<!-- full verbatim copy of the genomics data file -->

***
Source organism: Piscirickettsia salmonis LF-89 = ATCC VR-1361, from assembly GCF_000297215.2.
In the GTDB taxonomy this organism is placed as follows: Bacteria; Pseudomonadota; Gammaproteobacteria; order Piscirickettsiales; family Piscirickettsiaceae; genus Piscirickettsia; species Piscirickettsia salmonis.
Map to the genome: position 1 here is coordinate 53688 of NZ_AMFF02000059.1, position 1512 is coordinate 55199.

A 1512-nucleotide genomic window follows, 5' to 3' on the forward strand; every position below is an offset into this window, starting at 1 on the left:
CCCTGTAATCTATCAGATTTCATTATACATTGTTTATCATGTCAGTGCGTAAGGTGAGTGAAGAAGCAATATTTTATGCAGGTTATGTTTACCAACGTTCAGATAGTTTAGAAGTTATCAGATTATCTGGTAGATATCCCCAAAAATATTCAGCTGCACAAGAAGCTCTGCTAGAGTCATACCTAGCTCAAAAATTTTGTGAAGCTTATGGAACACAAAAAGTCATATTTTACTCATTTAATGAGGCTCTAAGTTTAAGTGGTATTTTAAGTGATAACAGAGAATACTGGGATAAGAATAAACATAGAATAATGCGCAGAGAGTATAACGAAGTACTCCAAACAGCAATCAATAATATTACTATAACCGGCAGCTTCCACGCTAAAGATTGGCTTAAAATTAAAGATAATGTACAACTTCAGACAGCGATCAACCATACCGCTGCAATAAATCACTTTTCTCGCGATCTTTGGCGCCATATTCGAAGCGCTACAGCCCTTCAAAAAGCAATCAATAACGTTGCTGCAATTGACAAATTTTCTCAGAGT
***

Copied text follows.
Source organism: Piscirickettsia salmonis LF-89 = ATCC VR-1361, from assembly GCF_000297215.2.
In the GTDB taxonomy this organism is placed as follows: Bacteria; Pseudomonadota; Gammaproteobacteria; order Piscirickettsiales; family Piscirickettsiaceae; genus Piscirickettsia; species Piscirickettsia salmonis.
Map to the genome: position 1 here is coordinate 53688 of NZ_AMFF02000059.1, position 1512 is coordinate 55199.

A 1512-nucleotide genomic window follows, 5' to 3' on the forward strand; every position below is an offset into this window, starting at 1 on the left:
CCCTGTAATCTATCAGATTTCATTATACATTGTTTATCATGTCAGTGCGTAAGGTGAGTGAAGAAGCAATATTTTATGCAGGTTATGTTTACCAACGTTCAGATAGTTTAGAAGTTATCAGATTATCTGGTAGATATCCCCAAAAATATTCAGCTGCACAAGAAGCTCTGCTAGAGTCATACCTAGCTCAAAAATTTTGTGAAGCTTATGGAACACAAAAAGTCATATTTTACTCATTTAATGAGGCTCTAAGTTTAAGTGGTATTTTAAGTGATAACAGAGAATACTGGGATAAGAATAAACATAGAATAATGCGCAGAGAGTATAACGAAGTACTCCAAACAGCAATCAATAATATTACTATAACCGGCAGCTTCCACGCTAAAGATTGGCTTAAAATTAAAGATAATGTACAACTTCAGACAGCGATCAACCATACCGCTGCAATAAATCACTTTTCTCGCGATCTTTGGCGCCATATTCGAAGCGCTACAGCCCTTCAAAAAGCAATCAATAACGTTGCTGCAATTGACAAATTTTCTCAGAGT